You bring two Bastards into a showdown, but for complicated sci-fi reasons, only one fights at a time. You switch between each character on the fly, as if they were a different battle stance. Tap a button, and you'll instantly get access to the other Bastard's weapons and special abilities—like Smoky's arced fireballs, or The Judge's crit-dealing sniper rifle. It might sound confusing, but is simple enough in practice—pulling on all the gun-swapping instincts gleaned from other shooters. 

Before long, you'll learn to 'protect' a Bastard low on health by switching to their comrade. Once one of your soldiers is down, they're out of commission until you can get off the planet, leaving you feeling very vulnerable indeed. That vulnerability is only compounded by Jebediah Chaste's failsons—one of whom will show up on horseback to chase you across the map if you spend too long traversing a planet.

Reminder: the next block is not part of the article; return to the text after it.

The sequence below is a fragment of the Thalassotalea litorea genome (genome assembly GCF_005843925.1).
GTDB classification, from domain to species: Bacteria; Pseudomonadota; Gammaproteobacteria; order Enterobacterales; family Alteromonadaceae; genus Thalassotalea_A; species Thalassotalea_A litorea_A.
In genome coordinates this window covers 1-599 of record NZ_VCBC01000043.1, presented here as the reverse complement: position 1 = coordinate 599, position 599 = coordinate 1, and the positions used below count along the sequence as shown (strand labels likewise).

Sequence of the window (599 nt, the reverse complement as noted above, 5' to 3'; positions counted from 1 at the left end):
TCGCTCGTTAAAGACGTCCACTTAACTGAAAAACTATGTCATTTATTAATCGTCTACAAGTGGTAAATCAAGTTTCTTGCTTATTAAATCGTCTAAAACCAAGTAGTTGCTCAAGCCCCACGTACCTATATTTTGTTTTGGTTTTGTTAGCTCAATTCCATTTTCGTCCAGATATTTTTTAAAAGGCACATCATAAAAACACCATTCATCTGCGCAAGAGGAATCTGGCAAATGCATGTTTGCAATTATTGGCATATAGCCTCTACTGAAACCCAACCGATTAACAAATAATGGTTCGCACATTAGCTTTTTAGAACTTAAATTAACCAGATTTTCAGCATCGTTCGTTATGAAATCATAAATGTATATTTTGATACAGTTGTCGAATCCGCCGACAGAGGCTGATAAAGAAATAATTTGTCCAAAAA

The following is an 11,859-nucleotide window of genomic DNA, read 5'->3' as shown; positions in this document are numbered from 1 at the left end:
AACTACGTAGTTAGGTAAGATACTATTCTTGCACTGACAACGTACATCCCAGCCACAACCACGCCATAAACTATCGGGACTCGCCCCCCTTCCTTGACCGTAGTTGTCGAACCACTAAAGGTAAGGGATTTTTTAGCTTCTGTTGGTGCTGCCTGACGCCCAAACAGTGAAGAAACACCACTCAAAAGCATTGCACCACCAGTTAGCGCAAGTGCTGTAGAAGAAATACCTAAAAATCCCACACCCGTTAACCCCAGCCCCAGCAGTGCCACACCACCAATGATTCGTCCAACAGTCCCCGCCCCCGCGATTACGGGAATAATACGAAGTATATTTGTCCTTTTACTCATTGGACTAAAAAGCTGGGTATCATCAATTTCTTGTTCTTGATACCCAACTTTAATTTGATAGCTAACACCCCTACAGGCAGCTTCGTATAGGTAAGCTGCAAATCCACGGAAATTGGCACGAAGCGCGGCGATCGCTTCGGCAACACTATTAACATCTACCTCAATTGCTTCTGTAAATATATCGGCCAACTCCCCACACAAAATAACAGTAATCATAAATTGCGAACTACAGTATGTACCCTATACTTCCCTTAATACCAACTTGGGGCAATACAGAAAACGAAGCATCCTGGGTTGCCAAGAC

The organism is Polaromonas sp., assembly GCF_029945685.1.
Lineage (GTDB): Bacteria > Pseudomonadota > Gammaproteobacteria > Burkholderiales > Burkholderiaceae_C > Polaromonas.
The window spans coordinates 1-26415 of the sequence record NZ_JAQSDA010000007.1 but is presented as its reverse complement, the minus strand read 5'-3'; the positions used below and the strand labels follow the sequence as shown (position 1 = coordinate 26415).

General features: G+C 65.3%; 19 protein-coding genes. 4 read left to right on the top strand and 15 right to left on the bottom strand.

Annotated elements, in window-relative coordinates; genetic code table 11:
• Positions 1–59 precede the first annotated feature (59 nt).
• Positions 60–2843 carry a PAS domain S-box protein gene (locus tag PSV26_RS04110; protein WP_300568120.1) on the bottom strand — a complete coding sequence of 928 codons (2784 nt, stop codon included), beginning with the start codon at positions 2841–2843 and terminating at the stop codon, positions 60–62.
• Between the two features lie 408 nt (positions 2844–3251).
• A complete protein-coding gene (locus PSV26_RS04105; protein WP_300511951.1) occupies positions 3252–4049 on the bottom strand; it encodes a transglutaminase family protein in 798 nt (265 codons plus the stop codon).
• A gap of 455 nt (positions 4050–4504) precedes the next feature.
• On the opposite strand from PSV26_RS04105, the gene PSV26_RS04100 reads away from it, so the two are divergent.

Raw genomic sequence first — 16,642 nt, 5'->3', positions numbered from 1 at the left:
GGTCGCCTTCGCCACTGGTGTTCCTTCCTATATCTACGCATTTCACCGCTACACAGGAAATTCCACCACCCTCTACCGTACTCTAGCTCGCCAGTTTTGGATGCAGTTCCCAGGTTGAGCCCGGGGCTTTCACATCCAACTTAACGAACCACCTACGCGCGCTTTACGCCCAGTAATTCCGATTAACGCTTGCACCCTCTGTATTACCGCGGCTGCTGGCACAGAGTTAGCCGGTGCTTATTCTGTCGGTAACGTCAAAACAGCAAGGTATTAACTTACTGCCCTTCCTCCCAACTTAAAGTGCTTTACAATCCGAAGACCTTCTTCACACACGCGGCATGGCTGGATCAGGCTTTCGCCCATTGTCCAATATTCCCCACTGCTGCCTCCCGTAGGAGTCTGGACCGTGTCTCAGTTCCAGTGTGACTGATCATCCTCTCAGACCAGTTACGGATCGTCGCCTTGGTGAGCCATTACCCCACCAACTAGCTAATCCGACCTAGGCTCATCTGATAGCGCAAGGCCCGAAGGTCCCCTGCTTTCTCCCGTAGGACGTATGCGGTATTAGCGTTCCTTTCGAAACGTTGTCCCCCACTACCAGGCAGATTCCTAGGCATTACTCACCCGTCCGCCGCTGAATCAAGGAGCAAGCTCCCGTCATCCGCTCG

(Image credit: Blue Manchu)

This constant state of escape brings to mind Irrational's XCOM shooter, as it was first revealed in 2010. Blue Manchu founder Jon Chey had a hand in that game's design, which put you on the back foot as more and deadlier aliens piled into a level. Though ultimately reworked into something very different as The Bureau, once you know the connection, you can see XCOM everywhere in Wild Bastards. 

There's a strong focus on research: take a detour to pick up data about your enemies and you'll be given clues as to their AI quirks and weaknesses. Then there's the changing geography of the randomly-generated battle sites—and the fact that Bastards can be injured, pushing you to try out different combinations of soldiers and form new bonds. It's a game that flits between sober strategic planning and the consequences of split-second decisions made in the heat of combat.

A stew of strange and contrasting flavours, then. But this first sip has given me every reason to believe Wild Bastards might be delicious.